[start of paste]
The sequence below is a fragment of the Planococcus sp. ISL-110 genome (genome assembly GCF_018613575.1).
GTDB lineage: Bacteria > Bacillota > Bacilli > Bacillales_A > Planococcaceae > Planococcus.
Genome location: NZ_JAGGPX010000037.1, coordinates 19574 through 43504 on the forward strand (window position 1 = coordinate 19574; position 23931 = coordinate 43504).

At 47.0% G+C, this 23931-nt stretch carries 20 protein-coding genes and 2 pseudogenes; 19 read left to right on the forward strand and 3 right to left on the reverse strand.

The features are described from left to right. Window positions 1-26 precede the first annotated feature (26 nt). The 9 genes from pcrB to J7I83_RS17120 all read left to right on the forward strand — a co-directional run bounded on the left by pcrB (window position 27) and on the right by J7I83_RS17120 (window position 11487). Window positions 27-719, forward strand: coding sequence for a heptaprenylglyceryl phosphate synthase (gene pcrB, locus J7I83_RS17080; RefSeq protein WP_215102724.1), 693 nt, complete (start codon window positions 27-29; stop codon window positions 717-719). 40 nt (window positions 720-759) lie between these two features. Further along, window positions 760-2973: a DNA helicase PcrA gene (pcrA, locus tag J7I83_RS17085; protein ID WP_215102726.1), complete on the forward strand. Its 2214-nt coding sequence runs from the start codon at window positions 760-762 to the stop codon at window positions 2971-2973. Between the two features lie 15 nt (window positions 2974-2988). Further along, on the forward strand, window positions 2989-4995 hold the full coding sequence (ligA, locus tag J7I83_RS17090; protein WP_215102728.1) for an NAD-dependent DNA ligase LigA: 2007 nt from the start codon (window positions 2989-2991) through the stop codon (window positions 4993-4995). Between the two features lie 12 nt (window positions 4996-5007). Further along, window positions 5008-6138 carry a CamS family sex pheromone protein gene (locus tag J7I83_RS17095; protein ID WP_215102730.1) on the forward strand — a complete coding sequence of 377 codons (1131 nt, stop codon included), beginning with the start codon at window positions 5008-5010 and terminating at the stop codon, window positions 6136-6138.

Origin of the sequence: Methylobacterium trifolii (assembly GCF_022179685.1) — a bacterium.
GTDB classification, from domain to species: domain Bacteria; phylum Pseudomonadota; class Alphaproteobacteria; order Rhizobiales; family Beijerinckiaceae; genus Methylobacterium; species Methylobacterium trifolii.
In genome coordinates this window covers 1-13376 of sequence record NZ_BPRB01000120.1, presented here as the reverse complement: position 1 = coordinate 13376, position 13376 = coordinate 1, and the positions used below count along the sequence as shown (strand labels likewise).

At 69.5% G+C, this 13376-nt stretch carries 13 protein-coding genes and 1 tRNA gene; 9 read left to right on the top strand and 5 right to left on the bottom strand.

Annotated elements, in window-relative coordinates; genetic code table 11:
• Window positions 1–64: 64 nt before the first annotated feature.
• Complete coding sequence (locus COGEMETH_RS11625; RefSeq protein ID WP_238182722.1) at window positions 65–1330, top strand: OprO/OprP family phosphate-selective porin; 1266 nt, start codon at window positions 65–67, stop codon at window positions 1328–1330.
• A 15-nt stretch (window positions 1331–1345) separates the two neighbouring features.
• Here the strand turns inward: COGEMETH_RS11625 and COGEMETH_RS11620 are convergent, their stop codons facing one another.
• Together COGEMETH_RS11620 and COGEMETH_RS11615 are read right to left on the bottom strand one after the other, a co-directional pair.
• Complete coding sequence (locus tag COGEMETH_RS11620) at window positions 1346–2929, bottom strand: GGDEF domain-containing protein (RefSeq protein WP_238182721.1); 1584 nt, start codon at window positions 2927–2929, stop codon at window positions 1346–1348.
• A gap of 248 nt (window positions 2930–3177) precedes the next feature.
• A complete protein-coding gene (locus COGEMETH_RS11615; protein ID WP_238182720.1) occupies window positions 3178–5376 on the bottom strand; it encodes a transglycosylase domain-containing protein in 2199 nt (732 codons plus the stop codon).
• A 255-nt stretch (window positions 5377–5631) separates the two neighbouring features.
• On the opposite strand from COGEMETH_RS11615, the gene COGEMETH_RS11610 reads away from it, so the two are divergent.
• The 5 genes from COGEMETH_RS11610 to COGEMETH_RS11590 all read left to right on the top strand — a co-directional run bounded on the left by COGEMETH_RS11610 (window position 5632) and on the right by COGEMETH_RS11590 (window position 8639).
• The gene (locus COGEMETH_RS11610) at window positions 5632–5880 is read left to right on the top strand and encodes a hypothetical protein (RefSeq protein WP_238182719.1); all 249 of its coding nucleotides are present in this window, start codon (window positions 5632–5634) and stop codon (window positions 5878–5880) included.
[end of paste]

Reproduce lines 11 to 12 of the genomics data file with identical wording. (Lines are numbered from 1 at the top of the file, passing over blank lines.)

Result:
• Window positions 1–64: 64 nt before the first annotated feature.
• Complete coding sequence (locus COGEMETH_RS11625; RefSeq protein ID WP_238182722.1) at window positions 65–1330, top strand: OprO/OprP family phosphate-selective porin; 1266 nt, start codon at window positions 65–67, stop codon at window positions 1328–1330.